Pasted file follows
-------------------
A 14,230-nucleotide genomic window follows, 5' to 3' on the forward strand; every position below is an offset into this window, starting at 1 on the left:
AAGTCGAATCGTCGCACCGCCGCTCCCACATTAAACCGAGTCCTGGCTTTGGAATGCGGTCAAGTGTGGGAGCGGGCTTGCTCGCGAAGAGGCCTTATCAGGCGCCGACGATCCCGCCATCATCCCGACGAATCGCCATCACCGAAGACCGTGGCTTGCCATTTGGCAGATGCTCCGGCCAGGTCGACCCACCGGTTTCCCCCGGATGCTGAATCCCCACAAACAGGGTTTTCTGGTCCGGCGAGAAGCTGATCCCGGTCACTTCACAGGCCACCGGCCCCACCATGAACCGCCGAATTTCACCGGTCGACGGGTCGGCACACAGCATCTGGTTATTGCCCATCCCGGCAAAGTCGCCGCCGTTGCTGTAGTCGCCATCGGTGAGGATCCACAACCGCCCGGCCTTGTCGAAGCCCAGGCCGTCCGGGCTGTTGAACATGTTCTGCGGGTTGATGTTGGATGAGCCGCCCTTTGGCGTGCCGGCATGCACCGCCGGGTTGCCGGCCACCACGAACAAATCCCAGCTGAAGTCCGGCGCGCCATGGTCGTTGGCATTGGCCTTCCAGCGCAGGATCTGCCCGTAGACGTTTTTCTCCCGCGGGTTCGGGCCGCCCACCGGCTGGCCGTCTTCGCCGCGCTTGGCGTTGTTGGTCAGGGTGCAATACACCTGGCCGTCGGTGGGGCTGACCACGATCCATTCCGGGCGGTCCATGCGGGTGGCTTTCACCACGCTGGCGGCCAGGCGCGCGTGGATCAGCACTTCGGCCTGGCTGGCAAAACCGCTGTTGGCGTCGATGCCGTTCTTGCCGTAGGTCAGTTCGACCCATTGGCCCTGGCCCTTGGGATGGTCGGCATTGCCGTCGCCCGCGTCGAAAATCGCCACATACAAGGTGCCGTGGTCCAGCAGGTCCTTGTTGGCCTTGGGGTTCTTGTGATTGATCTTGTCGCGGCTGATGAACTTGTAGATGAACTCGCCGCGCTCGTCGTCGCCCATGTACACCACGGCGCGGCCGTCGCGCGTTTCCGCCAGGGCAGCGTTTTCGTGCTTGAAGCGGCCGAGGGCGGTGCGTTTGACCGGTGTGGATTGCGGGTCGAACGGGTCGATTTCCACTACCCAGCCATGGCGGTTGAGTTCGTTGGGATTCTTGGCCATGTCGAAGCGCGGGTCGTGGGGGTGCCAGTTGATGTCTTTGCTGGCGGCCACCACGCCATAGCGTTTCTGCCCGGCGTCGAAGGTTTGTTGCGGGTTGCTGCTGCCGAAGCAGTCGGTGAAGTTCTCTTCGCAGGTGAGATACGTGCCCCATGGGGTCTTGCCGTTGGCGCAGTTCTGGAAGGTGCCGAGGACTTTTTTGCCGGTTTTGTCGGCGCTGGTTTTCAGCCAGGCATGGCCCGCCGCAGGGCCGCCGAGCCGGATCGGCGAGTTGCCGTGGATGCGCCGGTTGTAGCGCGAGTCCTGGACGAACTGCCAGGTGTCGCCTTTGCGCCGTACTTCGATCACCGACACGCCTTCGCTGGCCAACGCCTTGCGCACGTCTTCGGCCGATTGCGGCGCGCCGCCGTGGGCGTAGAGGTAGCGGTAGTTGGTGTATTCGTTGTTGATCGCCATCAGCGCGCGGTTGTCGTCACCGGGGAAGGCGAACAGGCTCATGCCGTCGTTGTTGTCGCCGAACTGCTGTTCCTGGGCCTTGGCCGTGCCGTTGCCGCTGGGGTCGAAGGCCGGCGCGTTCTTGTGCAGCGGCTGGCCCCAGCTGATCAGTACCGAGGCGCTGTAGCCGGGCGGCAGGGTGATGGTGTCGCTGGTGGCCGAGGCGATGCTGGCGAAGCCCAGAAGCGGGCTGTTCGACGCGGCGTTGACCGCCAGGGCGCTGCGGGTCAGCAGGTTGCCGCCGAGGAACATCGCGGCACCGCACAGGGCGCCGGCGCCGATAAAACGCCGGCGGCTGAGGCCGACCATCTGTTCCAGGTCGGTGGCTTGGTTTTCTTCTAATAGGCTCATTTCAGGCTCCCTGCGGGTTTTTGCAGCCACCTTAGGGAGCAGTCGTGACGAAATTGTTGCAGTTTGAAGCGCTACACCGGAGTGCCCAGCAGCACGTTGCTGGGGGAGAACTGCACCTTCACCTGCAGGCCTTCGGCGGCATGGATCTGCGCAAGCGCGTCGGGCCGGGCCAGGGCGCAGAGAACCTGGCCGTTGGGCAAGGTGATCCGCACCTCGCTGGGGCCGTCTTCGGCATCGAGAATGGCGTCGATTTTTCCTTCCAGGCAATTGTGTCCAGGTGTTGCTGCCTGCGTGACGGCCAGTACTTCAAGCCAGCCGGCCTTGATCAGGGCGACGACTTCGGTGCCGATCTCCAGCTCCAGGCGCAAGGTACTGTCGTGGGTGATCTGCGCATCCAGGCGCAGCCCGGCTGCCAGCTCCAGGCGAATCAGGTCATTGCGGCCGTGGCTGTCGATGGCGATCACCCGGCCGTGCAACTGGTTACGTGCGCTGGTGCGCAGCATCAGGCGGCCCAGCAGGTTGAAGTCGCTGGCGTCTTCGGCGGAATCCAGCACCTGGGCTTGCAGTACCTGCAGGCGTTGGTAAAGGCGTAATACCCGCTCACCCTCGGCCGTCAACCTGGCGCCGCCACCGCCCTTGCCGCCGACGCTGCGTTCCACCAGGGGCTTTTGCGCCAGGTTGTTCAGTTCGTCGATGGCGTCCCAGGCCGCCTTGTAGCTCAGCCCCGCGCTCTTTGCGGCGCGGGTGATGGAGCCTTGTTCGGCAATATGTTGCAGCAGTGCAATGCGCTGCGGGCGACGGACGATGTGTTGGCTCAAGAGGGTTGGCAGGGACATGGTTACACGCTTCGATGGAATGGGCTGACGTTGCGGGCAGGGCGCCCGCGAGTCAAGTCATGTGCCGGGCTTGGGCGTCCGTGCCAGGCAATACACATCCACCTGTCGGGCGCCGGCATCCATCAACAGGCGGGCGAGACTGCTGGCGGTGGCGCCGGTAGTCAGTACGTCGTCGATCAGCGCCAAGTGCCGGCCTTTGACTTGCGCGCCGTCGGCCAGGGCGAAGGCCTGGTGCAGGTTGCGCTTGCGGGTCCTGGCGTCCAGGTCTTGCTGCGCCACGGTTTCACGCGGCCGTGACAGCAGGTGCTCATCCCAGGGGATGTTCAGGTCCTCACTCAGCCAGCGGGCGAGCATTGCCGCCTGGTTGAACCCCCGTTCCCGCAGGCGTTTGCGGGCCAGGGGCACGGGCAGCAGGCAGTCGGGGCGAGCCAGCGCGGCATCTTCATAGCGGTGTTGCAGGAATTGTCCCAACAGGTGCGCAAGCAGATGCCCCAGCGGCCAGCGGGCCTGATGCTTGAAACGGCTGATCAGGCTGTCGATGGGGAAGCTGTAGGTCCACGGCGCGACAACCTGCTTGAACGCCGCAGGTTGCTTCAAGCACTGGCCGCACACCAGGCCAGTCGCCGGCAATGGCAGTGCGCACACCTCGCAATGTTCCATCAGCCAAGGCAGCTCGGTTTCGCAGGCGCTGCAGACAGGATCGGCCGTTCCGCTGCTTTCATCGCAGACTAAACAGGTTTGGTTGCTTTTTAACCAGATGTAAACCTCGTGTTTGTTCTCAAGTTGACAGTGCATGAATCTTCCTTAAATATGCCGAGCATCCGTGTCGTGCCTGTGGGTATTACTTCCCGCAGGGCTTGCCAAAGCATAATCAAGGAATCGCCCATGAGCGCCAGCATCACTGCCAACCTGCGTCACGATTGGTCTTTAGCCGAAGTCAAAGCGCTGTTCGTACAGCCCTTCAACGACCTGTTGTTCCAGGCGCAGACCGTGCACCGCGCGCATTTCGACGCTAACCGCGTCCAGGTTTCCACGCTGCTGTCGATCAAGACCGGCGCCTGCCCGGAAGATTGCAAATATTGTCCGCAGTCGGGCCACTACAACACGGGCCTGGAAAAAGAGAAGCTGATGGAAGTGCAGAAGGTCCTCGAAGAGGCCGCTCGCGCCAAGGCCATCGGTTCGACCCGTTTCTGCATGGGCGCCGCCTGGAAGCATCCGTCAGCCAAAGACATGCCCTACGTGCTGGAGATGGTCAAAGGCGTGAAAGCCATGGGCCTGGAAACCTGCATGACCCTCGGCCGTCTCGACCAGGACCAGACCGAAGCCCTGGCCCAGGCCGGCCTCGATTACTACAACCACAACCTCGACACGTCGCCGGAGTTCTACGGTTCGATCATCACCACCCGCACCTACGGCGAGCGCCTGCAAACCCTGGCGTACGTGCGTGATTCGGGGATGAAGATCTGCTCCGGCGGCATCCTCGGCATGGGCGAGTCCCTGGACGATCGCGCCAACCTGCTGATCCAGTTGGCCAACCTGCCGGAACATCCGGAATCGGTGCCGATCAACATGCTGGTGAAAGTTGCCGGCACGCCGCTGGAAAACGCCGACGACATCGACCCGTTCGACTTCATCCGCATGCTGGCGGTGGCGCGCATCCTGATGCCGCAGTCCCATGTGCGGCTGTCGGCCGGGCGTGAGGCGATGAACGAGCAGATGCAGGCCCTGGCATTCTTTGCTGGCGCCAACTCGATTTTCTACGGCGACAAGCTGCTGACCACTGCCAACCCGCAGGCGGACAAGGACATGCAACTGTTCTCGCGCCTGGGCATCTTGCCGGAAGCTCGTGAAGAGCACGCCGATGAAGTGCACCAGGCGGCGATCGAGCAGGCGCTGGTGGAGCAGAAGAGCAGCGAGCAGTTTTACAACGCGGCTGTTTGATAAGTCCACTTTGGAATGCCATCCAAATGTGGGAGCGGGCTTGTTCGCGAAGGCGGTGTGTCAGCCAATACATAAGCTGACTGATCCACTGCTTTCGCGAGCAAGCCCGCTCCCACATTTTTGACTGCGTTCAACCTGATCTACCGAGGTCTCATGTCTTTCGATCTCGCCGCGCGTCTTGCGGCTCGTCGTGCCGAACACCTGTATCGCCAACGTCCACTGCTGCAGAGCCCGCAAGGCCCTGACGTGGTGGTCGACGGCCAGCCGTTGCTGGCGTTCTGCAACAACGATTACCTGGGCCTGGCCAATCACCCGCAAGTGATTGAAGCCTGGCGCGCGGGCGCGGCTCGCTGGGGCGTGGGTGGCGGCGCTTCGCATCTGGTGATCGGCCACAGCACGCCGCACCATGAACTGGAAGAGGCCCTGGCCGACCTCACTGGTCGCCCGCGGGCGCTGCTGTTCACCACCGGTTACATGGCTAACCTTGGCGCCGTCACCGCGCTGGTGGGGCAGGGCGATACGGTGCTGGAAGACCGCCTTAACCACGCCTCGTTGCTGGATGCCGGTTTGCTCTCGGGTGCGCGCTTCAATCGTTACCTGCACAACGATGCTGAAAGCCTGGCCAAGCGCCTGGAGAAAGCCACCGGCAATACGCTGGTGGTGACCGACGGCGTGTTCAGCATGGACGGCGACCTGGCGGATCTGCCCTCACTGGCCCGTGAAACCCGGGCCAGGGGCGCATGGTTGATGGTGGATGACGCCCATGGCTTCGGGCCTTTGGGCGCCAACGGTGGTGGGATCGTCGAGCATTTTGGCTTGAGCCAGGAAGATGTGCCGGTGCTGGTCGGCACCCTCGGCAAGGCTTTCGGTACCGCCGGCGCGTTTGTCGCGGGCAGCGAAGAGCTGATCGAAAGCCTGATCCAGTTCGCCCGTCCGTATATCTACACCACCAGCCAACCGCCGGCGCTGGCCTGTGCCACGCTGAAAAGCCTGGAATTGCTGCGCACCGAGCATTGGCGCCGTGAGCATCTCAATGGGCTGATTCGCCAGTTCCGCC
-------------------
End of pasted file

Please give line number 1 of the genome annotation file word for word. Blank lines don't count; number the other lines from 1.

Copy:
A 14,230-nucleotide genomic window follows, 5' to 3' on the forward strand; every position below is an offset into this window, starting at 1 on the left: